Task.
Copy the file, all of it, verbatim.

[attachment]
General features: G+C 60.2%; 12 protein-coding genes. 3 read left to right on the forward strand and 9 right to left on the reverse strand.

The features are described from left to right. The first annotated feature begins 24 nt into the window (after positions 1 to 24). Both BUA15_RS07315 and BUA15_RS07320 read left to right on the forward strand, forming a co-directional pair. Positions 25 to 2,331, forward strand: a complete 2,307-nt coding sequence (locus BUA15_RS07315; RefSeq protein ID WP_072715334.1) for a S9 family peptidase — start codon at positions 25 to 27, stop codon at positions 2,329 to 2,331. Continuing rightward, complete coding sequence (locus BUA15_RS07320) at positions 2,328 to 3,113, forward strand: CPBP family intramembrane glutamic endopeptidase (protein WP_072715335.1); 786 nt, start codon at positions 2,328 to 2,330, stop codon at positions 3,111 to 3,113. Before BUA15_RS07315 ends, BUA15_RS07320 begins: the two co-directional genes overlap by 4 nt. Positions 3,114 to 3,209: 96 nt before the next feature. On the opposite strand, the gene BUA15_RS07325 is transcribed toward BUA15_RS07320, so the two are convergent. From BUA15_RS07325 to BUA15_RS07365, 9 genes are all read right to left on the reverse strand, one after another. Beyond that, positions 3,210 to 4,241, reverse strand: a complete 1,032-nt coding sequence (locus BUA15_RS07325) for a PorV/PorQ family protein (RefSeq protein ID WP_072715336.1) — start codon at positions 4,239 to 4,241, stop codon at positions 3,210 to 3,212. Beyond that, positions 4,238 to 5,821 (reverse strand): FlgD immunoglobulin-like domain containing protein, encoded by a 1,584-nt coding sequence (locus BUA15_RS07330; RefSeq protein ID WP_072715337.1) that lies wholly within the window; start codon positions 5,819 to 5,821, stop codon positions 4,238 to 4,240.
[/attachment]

General features: G+C 60.2%; 12 protein-coding genes. 3 read left to right on the forward strand and 9 right to left on the reverse strand.

The features are described from left to right. The first annotated feature begins 24 nt into the window (after positions 1 to 24). Both BUA15_RS07315 and BUA15_RS07320 read left to right on the forward strand, forming a co-directional pair. Positions 25 to 2,331, forward strand: a complete 2,307-nt coding sequence (locus BUA15_RS07315; RefSeq protein ID WP_072715334.1) for a S9 family peptidase — start codon at positions 25 to 27, stop codon at positions 2,329 to 2,331. Continuing rightward, complete coding sequence (locus BUA15_RS07320) at positions 2,328 to 3,113, forward strand: CPBP family intramembrane glutamic endopeptidase (protein WP_072715335.1); 786 nt, start codon at positions 2,328 to 2,330, stop codon at positions 3,111 to 3,113. Before BUA15_RS07315 ends, BUA15_RS07320 begins: the two co-directional genes overlap by 4 nt. Positions 3,114 to 3,209: 96 nt before the next feature. On the opposite strand, the gene BUA15_RS07325 is transcribed toward BUA15_RS07320, so the two are convergent. From BUA15_RS07325 to BUA15_RS07365, 9 genes are all read right to left on the reverse strand, one after another. Beyond that, positions 3,210 to 4,241, reverse strand: a complete 1,032-nt coding sequence (locus BUA15_RS07325) for a PorV/PorQ family protein (RefSeq protein ID WP_072715336.1) — start codon at positions 4,239 to 4,241, stop codon at positions 3,210 to 3,212. Beyond that, positions 4,238 to 5,821 (reverse strand): FlgD immunoglobulin-like domain containing protein, encoded by a 1,584-nt coding sequence (locus BUA15_RS07330; RefSeq protein ID WP_072715337.1) that lies wholly within the window; start codon positions 5,819 to 5,821, stop codon positions 4,238 to 4,240.